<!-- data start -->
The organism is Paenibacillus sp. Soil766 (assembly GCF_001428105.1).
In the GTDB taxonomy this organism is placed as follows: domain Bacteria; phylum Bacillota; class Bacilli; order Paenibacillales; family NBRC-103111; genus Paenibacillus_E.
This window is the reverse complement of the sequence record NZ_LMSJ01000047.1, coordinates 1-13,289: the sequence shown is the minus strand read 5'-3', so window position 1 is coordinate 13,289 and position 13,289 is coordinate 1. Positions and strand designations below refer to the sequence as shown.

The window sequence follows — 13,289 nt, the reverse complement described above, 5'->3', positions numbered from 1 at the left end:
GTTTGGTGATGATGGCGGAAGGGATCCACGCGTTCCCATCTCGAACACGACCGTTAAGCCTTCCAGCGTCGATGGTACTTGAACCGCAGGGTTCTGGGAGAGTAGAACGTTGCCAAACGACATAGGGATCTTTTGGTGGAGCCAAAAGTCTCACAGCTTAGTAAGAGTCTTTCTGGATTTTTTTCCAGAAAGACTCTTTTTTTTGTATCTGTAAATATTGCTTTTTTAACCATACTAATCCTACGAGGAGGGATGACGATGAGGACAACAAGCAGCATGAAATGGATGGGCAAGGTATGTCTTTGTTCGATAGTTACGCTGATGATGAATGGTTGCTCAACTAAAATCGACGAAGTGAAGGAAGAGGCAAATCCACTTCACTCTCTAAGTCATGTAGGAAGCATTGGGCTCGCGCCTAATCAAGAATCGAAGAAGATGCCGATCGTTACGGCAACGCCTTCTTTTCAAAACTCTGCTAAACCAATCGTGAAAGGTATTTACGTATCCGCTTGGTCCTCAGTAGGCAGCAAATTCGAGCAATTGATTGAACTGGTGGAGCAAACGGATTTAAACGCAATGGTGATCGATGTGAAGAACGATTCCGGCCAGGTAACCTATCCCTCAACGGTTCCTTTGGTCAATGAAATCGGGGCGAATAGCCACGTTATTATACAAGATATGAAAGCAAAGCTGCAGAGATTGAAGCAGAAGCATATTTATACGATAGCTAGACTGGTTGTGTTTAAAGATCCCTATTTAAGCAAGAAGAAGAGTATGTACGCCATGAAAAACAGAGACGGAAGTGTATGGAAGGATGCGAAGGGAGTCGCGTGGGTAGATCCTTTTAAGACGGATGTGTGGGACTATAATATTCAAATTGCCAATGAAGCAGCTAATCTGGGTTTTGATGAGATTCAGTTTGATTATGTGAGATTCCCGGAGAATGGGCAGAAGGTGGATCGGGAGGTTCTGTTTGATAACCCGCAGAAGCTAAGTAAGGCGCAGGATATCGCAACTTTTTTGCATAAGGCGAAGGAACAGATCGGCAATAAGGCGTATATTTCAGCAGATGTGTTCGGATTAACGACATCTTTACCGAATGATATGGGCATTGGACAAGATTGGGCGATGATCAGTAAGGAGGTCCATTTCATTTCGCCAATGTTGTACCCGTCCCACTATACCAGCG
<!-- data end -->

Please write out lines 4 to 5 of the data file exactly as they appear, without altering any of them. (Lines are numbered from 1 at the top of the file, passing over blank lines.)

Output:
The window sequence follows — 13,289 nt, the reverse complement described above, 5'->3', positions numbered from 1 at the left end:
GTTTGGTGATGATGGCGGAAGGGATCCACGCGTTCCCATCTCGAACACGACCGTTAAGCCTTCCAGCGTCGATGGTACTTGAACCGCAGGGTTCTGGGAGAGTAGAACGTTGCCAAACGACATAGGGATCTTTTGGTGGAGCCAAAAGTCTCACAGCTTAGTAAGAGTCTTTCTGGATTTTTTTCCAGAAAGACTCTTTTTTTTGTATCTGTAAATATTGCTTTTTTAACCATACTAATCCTACGAGGAGGGATGACGATGAGGACAACAAGCAGCATGAAATGGATGGGCAAGGTATGTCTTTGTTCGATAGTTACGCTGATGATGAATGGTTGCTCAACTAAAATCGACGAAGTGAAGGAAGAGGCAAATCCACTTCACTCTCTAAGTCATGTAGGAAGCATTGGGCTCGCGCCTAATCAAGAATCGAAGAAGATGCCGATCGTTACGGCAACGCCTTCTTTTCAAAACTCTGCTAAACCAATCGTGAAAGGTATTTACGTATCCGCTTGGTCCTCAGTAGGCAGCAAATTCGAGCAATTGATTGAACTGGTGGAGCAAACGGATTTAAACGCAATGGTGATCGATGTGAAGAACGATTCCGGCCAGGTAACCTATCCCTCAACGGTTCCTTTGGTCAATGAAATCGGGGCGAATAGCCACGTTATTATACAAGATATGAAAGCAAAGCTGCAGAGATTGAAGCAGAAGCATATTTATACGATAGCTAGACTGGTTGTGTTTAAAGATCCCTATTTAAGCAAGAAGAAGAGTATGTACGCCATGAAAAACAGAGACGGAAGTGTATGGAAGGATGCGAAGGGAGTCGCGTGGGTAGATCCTTTTAAGACGGATGTGTGGGACTATAATATTCAAATTGCCAATGAAGCAGCTAATCTGGGTTTTGATGAGATTCAGTTTGATTATGTGAGATTCCCGGAGAATGGGCAGAAGGTGGATCGGGAGGTTCTGTTTGATAACCCGCAGAAGCTAAGTAAGGCGCAGGATATCGCAACTTTTTTGCATAAGGCGAAGGAACAGATCGGCAATAAGGCGTATATTTCAGCAGATGTGTTCGGATTAACGACATCTTTACCGAATGATATGGGCATTGGACAAGATTGGGCGATGATCAGTAAGGAGGTCCATTTCATTTCGCCAATGTTGTACCCGTCCCACTATACCAGCG